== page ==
In the Media
CHPC’s expertise has been valued for over 70 years and our non-partisan analysis and opinion features widely in the media. You can read all of our latest press mentions here.
Executive Director of CHPC Jerilyn Perine responding to the Governor’s remark for more state control over the financing of affordable housing, says that the organizations’ report, Pump up the Volume calls for more conversation and information be made public on housing agency websites.
Commenting on the soon to be expiring 421-a tax exemption program, Executive Director of Citizens Housing and Planning Council Jerilyn Perine noted, “an end to the 421-a program would make affordable housing very expensive to build. If you want to continue the current production level the gap is going to have to be closed in some other way.”
The 421-a program is set to expire on Friday, unless construction unions and real estate developers agree on the future wages to be paid on projects receiving the subsidy. In an interview, Citizens Housing and Planning Council Executive Director Jerilyn Perine noted “Without 421-a it’ll cost the government more money to provide the affordable units the’re promising. The two sides need to step back from the cliff and start focusing on how to solve the problems facing us.”
With the first modular residential building set to open in March, New Yorkers will change how they view living in a small space. Deputy director of CHPC, Sarah Watson noted that many singles are already living in small spaces with multiple roommates, as their options are very few. She went on to add that this is just a “teeny contribution” to fighting the housing crisis.
According to research from the Citizens Housing Planning Council—the nonprofit whose research informed Bloomberg’s AdAPT competition—there are 1.8 million one- and two-person households in New York City and just 1 million studios and one-bedroom apartments. Carmel Place’s 55 units are just a drop in the bucket, but pose a solution for denser living in a city where buildable land is at a premium.
This wealth of diverse material, rounded out by interactive features like the Center for Urban Pedagogy’s digital “What is Affordable Housing” toolkit and the Citizens Housing and Planning Council’s “Inside the Rent” app, manage to convey not only why government is involved in affordable housing (because the private sector alone can’t, or won’t, provide it), but who that housing is for (a wide spectrum of individuals who otherwise wouldn’t have a place to live).
Jerilyn Perine, executive director of the Citizens Housing and Planning Council, noted that unlike universal prekindergarten, a linchpin accomplishment of the mayor’s first year, the housing plan cannot be boiled down to a single snappy message.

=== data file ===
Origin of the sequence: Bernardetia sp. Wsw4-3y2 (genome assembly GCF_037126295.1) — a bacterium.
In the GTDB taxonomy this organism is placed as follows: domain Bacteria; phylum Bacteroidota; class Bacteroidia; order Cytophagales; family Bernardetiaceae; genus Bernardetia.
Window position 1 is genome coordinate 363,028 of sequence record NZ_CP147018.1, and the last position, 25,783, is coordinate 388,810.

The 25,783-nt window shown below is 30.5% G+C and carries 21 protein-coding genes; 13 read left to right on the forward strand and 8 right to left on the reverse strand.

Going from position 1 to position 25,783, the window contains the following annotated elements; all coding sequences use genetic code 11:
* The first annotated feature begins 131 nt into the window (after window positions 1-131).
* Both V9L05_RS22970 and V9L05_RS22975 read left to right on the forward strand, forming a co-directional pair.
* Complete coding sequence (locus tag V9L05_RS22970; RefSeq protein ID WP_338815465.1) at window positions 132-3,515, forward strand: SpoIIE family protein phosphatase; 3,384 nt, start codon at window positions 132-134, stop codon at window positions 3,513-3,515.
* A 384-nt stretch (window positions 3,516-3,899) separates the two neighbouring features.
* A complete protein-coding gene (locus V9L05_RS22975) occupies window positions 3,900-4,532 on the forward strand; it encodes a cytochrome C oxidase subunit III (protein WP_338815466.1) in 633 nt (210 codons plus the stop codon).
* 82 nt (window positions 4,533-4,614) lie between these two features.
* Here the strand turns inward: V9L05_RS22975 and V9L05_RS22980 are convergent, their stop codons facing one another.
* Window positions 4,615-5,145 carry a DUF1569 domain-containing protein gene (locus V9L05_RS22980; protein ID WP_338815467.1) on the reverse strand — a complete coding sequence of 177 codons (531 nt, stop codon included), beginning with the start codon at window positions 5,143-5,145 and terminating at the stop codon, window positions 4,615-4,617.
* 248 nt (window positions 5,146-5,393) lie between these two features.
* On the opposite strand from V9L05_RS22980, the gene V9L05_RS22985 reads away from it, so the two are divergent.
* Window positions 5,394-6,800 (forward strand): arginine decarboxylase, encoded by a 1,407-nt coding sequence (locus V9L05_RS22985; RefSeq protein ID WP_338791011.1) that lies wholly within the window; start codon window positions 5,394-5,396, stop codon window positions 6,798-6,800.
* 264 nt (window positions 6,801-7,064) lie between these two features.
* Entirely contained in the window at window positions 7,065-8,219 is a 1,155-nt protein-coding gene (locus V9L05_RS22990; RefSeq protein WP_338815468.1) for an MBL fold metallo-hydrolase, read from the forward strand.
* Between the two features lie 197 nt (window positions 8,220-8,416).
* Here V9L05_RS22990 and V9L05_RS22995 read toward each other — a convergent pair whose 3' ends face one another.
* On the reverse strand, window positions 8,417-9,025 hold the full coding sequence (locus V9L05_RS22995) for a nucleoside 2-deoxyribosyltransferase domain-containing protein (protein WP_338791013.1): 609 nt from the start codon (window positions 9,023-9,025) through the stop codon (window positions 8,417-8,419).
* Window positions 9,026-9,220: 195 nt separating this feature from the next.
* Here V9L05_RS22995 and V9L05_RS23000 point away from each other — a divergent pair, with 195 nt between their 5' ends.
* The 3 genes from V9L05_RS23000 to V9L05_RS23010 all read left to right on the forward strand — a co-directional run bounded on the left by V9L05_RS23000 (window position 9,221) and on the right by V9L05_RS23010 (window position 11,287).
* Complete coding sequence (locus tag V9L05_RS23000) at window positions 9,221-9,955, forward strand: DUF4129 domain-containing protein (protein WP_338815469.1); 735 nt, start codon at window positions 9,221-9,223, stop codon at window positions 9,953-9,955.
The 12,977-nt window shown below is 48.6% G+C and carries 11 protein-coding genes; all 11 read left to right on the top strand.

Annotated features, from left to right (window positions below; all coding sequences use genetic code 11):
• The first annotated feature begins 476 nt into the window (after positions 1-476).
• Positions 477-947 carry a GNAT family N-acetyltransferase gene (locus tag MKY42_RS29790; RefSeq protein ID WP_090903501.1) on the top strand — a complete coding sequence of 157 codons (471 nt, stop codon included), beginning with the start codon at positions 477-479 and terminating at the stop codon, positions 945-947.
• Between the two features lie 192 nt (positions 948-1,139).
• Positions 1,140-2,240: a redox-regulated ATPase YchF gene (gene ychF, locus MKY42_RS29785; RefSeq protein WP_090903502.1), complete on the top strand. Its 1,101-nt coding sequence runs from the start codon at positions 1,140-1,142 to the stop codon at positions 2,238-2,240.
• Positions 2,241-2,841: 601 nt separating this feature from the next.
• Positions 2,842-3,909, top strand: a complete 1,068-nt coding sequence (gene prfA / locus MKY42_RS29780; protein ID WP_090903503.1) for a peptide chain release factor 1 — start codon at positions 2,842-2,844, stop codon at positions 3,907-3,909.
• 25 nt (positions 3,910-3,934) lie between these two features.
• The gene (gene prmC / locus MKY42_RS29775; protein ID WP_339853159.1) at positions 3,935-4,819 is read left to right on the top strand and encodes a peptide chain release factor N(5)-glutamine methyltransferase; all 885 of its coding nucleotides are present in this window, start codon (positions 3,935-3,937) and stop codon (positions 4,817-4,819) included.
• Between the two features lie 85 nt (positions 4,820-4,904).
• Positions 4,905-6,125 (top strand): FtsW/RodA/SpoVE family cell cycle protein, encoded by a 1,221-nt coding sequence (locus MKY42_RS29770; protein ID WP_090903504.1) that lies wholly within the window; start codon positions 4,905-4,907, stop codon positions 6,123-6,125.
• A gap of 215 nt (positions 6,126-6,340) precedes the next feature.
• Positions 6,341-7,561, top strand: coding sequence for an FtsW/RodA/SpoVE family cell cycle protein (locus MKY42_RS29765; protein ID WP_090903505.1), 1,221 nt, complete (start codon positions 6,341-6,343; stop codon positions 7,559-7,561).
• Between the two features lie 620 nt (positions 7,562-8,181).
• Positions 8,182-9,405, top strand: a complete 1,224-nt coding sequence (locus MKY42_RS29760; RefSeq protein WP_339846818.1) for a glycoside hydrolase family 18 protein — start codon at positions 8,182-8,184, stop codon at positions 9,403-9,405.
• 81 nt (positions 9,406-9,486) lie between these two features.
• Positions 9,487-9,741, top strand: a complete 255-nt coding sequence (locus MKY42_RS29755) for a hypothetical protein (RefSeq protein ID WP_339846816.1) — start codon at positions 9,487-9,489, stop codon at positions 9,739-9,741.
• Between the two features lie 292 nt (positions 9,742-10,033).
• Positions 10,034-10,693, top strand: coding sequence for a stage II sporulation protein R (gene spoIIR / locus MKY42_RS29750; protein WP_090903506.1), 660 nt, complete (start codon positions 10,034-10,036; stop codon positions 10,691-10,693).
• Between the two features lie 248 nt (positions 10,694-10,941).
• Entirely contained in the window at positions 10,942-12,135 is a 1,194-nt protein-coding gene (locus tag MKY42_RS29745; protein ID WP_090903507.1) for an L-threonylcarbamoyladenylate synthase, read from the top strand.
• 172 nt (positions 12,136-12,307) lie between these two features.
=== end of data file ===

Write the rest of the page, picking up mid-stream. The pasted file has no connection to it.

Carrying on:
“I could sell you pre-K in one sentence: We’ll give pre-K to every child in the city,” said Ms. Perine, a former city housing commissioner. Housing “is a complex issue,” she said. “It has lots of moving parts.”
“Providing three-bedroom apartments when demand is overwhelmingly concentrated in smaller than that might not be the best use of a scarce resource,” Jerilyn Perine, a former HPD commissioner who now heads the Citizens Housing Planning Council,“Many more people need studios and one-bedrooms, which is not surprising given the population of single adults.”
“You can’t deny the data,” Sarah Watson, deputy director of the Citizens Housing and Planning Council, told Crain’s. “This mismatch causes all sorts of economic distortions.”
With almost 50% of the city population classified as singles, the Zoning for Quality and Affordability report currently under review recommends relaxing density caps and eliminating the 400-square-foot minimum for studio apartments. The idea behind relaxing the the caps isn’t increasing the number of buildings but changing how the existing one are carved up. Commenting on the issue, Citizens Housing and Planning Council deputy director Sarah Watson remarked “It’s far better to do this in an upfront way and allow denser housing rather than having hidden density on the inside of these buildings.”
The Zoning for Quality and Affordability Proposal currently being reviewed has two changes geared toward tackling a problem housing advocates have been focused on for years. Nearly half of the city’s population is estimated to be single persons yet only 7% of the housing stock is made up of studios and 35% one-bedrooms. “You can’t deny the data,” said Sarah Watson, deputy director of Citizens Housing and Planning Council, “this mismatch causes all sorts of economic distortions.”
The College of Architecture and Design fall lecture series is back and look who’s a part of the line-up, CHPC’s Deputy Director Sarah Watson who will be presenting on October 19. The topic, “Making Room: A New Approach to Housing Choice.”